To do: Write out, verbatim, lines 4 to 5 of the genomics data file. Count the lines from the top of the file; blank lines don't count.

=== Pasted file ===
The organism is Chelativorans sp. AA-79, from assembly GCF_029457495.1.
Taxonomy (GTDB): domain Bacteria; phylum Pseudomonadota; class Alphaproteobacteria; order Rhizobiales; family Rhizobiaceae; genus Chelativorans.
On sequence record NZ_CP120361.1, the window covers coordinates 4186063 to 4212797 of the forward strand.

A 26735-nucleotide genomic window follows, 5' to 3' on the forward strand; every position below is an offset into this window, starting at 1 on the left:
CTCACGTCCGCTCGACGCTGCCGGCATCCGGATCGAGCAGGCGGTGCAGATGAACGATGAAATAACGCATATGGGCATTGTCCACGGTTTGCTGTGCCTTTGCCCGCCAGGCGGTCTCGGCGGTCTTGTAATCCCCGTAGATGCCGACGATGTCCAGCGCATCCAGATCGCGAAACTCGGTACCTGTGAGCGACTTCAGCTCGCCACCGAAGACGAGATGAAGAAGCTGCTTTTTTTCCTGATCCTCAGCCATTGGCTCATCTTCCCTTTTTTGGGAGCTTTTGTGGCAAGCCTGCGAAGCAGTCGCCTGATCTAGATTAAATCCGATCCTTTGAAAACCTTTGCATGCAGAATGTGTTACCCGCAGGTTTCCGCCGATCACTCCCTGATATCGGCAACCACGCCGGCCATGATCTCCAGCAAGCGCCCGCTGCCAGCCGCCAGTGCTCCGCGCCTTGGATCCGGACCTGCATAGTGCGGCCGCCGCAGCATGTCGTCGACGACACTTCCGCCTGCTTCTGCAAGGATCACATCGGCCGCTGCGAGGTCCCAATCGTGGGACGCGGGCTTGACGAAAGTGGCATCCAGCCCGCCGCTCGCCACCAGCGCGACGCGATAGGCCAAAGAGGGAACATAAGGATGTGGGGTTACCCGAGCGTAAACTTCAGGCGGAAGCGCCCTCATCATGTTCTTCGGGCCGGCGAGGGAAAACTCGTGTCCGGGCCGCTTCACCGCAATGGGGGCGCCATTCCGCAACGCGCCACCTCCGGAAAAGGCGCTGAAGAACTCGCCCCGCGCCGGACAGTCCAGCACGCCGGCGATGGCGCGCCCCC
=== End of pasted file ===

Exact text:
A 26735-nucleotide genomic window follows, 5' to 3' on the forward strand; every position below is an offset into this window, starting at 1 on the left:
CTCACGTCCGCTCGACGCTGCCGGCATCCGGATCGAGCAGGCGGTGCAGATGAACGATGAAATAACGCATATGGGCATTGTCCACGGTTTGCTGTGCCTTTGCCCGCCAGGCGGTCTCGGCGGTCTTGTAATCCCCGTAGATGCCGACGATGTCCAGCGCATCCAGATCGCGAAACTCGGTACCTGTGAGCGACTTCAGCTCGCCACCGAAGACGAGATGAAGAAGCTGCTTTTTTTCCTGATCCTCAGCCATTGGCTCATCTTCCCTTTTTTGGGAGCTTTTGTGGCAAGCCTGCGAAGCAGTCGCCTGATCTAGATTAAATCCGATCCTTTGAAAACCTTTGCATGCAGAATGTGTTACCCGCAGGTTTCCGCCGATCACTCCCTGATATCGGCAACCACGCCGGCCATGATCTCCAGCAAGCGCCCGCTGCCAGCCGCCAGTGCTCCGCGCCTTGGATCCGGACCTGCATAGTGCGGCCGCCGCAGCATGTCGTCGACGACACTTCCGCCTGCTTCTGCAAGGATCACATCGGCCGCTGCGAGGTCCCAATCGTGGGACGCGGGCTTGACGAAAGTGGCATCCAGCCCGCCGCTCGCCACCAGCGCGACGCGATAGGCCAAAGAGGGAACATAAGGATGTGGGGTTACCCGAGCGTAAACTTCAGGCGGAAGCGCCCTCATCATGTTCTTCGGGCCGGCGAGGGAAAACTCGTGTCCGGGCCGCTTCACCGCAATGGGGGCGCCATTCCGCAACGCGCCACCTCCGGAAAAGGCGCTGAAGAACTCGCCCCGCGCCGGACAGTCCAGCACGCCGGCGATGGCGCGCCCCC